Gold News

Gold Price Touches Chinese Record as Comex Bulls Bet on Fed Rate Cuts

The PRICE of GOLD reversed an early gain on Tuesday in London, starting 2024 back where it ended last year with a record-high weekly, monthly, quarterly and annual finish in terms of the US Dollar.
Closing 2023 on Friday at $2062.40 per Troy ounce – 13.7% higher from last New Year – the price of gold for London settlement today rose almost $17 during Asian trade as gold prices in China, the precious metal's No.1 mining, importing, consumer and central-bank buying nation, rose to re-touch last year's new all-time highs at ¥482 per gram in terms of the Chinese Yuan.
But the global gold price then fell back as Shanghai closed for the day, the Dollar rallied on the FX market, and Western equities fell with government bond prices, driving longer-term borrowing costs higher, despite a raft of poor manufacturing data on December's PMI surveys from China, the Eurozone and the UK.
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"The first week of 2024 brings some elevated event risk," says a trading note from strategist Nicky Shiels at Swiss bullion refining and finance group MKS Pamp, pointing to the Eurozone inflation and US jobs and wages data due Friday, plus Wednesday release of minutes from December's US Fed meeting, when the US central bank held its key interest rate unchanged at 2-decade highs but forecast deeper rate cuts for 2024.
Those notes will "shed light on Powell's game-changing dovish pivot" says Shiels.
Chart of Managed Money's net speculative position in Comex futures and options contracts. Source: BullionVault via CFTC
Following December's about-turn in US Fed forecasts, speculative betting on the direction of gold prices rose again last week, reaching the most bullish since end-November's 6-month peak in the net long position held by hedge funds and other 'Managed Money' players tracked US regulator the CFTC's weekly reports.
Equal to a notional total of 421.5 tonnes in gold bullion, that was larger by almost one-half from 2023's average net spec' position in Comex gold futures and options, itself 60% larger than the 2022 average.
Physical bullion, in contrast, saw private investment demand fall to the weakest since the gold price crash of 2013, with small bar and coin purchases dropping as the size of gold-backed ETF trust funds shrank for the 3rd year in a row.
A small net inflow to US-listed ETF products in December was more than offset by further profit-taking by European shareholders.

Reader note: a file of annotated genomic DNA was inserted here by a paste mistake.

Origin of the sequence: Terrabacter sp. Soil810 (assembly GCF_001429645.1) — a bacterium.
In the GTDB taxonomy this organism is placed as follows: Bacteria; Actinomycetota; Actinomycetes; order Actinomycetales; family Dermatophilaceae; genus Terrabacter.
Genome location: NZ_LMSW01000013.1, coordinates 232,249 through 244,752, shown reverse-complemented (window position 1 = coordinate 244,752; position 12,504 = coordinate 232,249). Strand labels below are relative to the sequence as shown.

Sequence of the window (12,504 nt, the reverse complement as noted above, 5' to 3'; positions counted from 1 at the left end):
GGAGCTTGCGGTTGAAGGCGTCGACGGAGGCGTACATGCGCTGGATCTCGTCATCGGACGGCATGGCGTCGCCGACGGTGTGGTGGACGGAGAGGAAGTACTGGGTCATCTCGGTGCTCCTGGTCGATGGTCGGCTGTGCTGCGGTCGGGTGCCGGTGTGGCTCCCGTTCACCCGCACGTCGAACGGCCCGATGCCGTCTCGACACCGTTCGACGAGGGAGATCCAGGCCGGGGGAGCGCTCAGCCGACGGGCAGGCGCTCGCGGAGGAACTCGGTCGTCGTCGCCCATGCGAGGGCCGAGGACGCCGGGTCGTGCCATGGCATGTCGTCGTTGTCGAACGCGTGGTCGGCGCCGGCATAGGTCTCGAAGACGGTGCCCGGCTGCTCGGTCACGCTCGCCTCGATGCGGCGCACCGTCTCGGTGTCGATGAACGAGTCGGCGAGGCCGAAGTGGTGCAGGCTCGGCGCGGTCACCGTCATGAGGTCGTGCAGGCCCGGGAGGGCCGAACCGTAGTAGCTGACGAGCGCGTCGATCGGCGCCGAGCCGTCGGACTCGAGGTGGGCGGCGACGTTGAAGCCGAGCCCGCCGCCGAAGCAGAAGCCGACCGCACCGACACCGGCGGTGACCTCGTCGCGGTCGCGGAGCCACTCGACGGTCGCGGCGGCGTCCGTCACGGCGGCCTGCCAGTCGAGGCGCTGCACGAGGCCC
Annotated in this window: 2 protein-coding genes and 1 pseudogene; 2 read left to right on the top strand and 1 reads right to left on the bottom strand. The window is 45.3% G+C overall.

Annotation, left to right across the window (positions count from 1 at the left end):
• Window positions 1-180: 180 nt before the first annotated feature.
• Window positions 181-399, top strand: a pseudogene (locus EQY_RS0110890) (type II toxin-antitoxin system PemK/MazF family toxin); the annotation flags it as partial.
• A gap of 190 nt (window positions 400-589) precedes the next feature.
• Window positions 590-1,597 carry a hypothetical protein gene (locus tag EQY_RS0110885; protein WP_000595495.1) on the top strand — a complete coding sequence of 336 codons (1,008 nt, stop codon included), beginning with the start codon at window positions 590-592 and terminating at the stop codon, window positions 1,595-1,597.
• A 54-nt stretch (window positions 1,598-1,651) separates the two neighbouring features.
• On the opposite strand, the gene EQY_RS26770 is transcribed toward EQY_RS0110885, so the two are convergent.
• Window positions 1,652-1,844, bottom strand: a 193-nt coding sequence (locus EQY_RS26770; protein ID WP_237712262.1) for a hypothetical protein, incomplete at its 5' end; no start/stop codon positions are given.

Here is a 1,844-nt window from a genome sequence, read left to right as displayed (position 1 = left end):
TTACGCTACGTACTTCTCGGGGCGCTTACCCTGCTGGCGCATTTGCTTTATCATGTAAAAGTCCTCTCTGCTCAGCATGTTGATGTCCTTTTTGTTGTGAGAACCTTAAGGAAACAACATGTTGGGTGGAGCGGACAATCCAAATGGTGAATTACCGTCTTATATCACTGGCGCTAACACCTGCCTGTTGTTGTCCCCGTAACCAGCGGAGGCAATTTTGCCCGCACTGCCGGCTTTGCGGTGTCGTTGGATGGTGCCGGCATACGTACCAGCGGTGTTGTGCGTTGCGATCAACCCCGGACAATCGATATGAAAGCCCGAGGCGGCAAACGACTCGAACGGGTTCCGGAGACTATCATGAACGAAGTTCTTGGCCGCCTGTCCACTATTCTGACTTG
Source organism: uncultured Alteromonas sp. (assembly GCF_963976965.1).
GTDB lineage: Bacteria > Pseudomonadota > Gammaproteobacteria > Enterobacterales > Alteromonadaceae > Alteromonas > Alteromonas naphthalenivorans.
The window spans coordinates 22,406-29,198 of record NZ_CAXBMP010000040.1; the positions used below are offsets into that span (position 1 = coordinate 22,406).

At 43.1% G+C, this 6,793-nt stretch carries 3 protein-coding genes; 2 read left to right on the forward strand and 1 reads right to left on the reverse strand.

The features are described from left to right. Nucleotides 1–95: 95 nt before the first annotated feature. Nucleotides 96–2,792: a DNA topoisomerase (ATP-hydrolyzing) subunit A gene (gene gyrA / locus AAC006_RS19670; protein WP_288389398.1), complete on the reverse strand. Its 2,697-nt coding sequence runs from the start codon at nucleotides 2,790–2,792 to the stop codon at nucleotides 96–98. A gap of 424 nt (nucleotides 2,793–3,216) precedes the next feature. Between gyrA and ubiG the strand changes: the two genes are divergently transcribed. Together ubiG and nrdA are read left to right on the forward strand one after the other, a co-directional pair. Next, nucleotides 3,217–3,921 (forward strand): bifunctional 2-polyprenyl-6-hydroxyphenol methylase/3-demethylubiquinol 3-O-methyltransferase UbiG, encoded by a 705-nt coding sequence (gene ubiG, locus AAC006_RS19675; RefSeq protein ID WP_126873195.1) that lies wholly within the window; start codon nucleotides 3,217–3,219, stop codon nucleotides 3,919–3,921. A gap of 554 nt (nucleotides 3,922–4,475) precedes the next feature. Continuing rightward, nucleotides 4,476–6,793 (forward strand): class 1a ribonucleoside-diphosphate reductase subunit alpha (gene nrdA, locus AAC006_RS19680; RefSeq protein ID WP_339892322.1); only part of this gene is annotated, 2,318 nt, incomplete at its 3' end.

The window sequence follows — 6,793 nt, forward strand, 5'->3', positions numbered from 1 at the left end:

Central banks meantime continued to buy the most gold in 6 decades, led by China and with reported reserves widely thought to be smaller than the actual figure.
Jewelry demand also held firm, with gold imports into No.2 consumer India through the Ahmedabad Air Cargo Complex (AACC) rising by more than 1/3rd from 2022, while sales in the United Arab Emirates have continued to run strong despite the steep rise in gold prices to new all-time highs.
Back in Tuesday's action, betting that the Fed will cut interest rates at its first meeting of 2024 on the last day of January dropped back, easing from 17.6% of current positions in interest-rate futures to 12.9% according to derivatives exchange the CME's FedWatch tool.
Betting that the Fed's first cut will then come at its March meeting also retreated, down to 2-in-3 after ending last week at nearly 4-in-5.
"S&P500 bulls drive longest weekly win since 2004," says a headline on Bloomberg.
"AI mania driving Nasdaq 100's best run since 1999," says another, recalling the Tech Stock Bubble which then burst, plunging by 4/5ths, over the following 3 years.
The S&P opened Tuesday 0.5% lower from the last day of 2023, while the tech-heavy Nasdaq 100 lost 1.6%.
The stronger Dollar also saw the UK gold price in Pounds per ounce rise sharply, hitting 5-week highs above £1638 while gold priced in the Euro hit its highest in 4 weeks at €1890.
Silver meantime slipped back through $24, down 30 cents per Troy ounce from the start of 2023.

Adrian Ash

Adrian Ash, BullionVault Gold News

Adrian Ash is director of research at BullionVault, the world-leading physical gold, silver and platinum market for private investors online. Formerly head of editorial at London's top publisher of private-investment advice, he was City correspondent for The Daily Reckoning from 2003 to 2008, and he has now been researching and writing daily analysis of precious metals and the wider financial markets for over 20 years. A frequent guest on BBC radio and television, Adrian is regularly quoted by the Financial Times, MarketWatch and many other respected news outlets, and his views from inside the bullion market have been sought by the Economist magazine, CNBC, Bloomberg, Germany's Handelsblatt and FAZ, plus Italy's Il Sole 24 Ore.

See the full archive of Adrian Ash articles on GoldNews.

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